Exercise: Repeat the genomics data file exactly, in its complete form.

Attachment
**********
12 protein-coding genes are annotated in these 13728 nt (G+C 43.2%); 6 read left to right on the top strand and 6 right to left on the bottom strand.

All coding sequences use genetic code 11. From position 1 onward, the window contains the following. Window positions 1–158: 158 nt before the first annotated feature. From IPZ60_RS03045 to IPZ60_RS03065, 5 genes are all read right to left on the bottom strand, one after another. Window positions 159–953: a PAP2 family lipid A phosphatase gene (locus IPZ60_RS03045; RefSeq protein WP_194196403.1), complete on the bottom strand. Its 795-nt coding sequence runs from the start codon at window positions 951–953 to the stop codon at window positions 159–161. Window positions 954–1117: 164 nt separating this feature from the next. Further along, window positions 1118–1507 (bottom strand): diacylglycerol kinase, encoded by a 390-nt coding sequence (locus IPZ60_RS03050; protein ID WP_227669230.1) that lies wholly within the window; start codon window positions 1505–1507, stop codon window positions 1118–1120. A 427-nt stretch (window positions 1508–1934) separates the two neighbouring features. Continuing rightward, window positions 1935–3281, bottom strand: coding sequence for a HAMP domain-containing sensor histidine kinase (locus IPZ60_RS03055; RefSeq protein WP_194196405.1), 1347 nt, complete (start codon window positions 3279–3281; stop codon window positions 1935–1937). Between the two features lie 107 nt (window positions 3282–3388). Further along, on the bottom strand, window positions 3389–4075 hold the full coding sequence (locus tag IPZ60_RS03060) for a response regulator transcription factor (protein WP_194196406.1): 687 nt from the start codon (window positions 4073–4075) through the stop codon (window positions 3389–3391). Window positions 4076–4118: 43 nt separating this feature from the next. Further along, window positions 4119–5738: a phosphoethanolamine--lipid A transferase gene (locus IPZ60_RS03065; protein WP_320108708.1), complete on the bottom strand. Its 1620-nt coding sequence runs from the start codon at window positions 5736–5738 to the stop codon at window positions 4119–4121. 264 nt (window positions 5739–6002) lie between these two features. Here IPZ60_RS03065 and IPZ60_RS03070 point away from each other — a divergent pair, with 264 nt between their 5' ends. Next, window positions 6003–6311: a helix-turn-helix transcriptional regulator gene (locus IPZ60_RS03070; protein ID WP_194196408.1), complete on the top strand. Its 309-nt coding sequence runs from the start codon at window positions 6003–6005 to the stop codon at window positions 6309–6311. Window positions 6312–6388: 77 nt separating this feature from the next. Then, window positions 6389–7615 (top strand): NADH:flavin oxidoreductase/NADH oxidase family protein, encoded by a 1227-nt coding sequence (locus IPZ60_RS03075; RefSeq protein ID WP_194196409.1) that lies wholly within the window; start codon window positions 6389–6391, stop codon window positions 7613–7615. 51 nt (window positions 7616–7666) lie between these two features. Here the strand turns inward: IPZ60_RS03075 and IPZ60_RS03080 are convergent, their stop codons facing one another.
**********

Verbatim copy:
12 protein-coding genes are annotated in these 13728 nt (G+C 43.2%); 6 read left to right on the top strand and 6 right to left on the bottom strand.

All coding sequences use genetic code 11. From position 1 onward, the window contains the following. Window positions 1–158: 158 nt before the first annotated feature. From IPZ60_RS03045 to IPZ60_RS03065, 5 genes are all read right to left on the bottom strand, one after another. Window positions 159–953: a PAP2 family lipid A phosphatase gene (locus IPZ60_RS03045; RefSeq protein WP_194196403.1), complete on the bottom strand. Its 795-nt coding sequence runs from the start codon at window positions 951–953 to the stop codon at window positions 159–161. Window positions 954–1117: 164 nt separating this feature from the next. Further along, window positions 1118–1507 (bottom strand): diacylglycerol kinase, encoded by a 390-nt coding sequence (locus IPZ60_RS03050; protein ID WP_227669230.1) that lies wholly within the window; start codon window positions 1505–1507, stop codon window positions 1118–1120. A 427-nt stretch (window positions 1508–1934) separates the two neighbouring features. Continuing rightward, window positions 1935–3281, bottom strand: coding sequence for a HAMP domain-containing sensor histidine kinase (locus IPZ60_RS03055; RefSeq protein WP_194196405.1), 1347 nt, complete (start codon window positions 3279–3281; stop codon window positions 1935–1937). Between the two features lie 107 nt (window positions 3282–3388). Further along, on the bottom strand, window positions 3389–4075 hold the full coding sequence (locus tag IPZ60_RS03060) for a response regulator transcription factor (protein WP_194196406.1): 687 nt from the start codon (window positions 4073–4075) through the stop codon (window positions 3389–3391). Window positions 4076–4118: 43 nt separating this feature from the next. Further along, window positions 4119–5738: a phosphoethanolamine--lipid A transferase gene (locus IPZ60_RS03065; protein WP_320108708.1), complete on the bottom strand. Its 1620-nt coding sequence runs from the start codon at window positions 5736–5738 to the stop codon at window positions 4119–4121. 264 nt (window positions 5739–6002) lie between these two features. Here IPZ60_RS03065 and IPZ60_RS03070 point away from each other — a divergent pair, with 264 nt between their 5' ends. Next, window positions 6003–6311: a helix-turn-helix transcriptional regulator gene (locus IPZ60_RS03070; protein ID WP_194196408.1), complete on the top strand. Its 309-nt coding sequence runs from the start codon at window positions 6003–6005 to the stop codon at window positions 6309–6311. Window positions 6312–6388: 77 nt separating this feature from the next. Then, window positions 6389–7615 (top strand): NADH:flavin oxidoreductase/NADH oxidase family protein, encoded by a 1227-nt coding sequence (locus IPZ60_RS03075; RefSeq protein ID WP_194196409.1) that lies wholly within the window; start codon window positions 6389–6391, stop codon window positions 7613–7615. 51 nt (window positions 7616–7666) lie between these two features. Here the strand turns inward: IPZ60_RS03075 and IPZ60_RS03080 are convergent, their stop codons facing one another.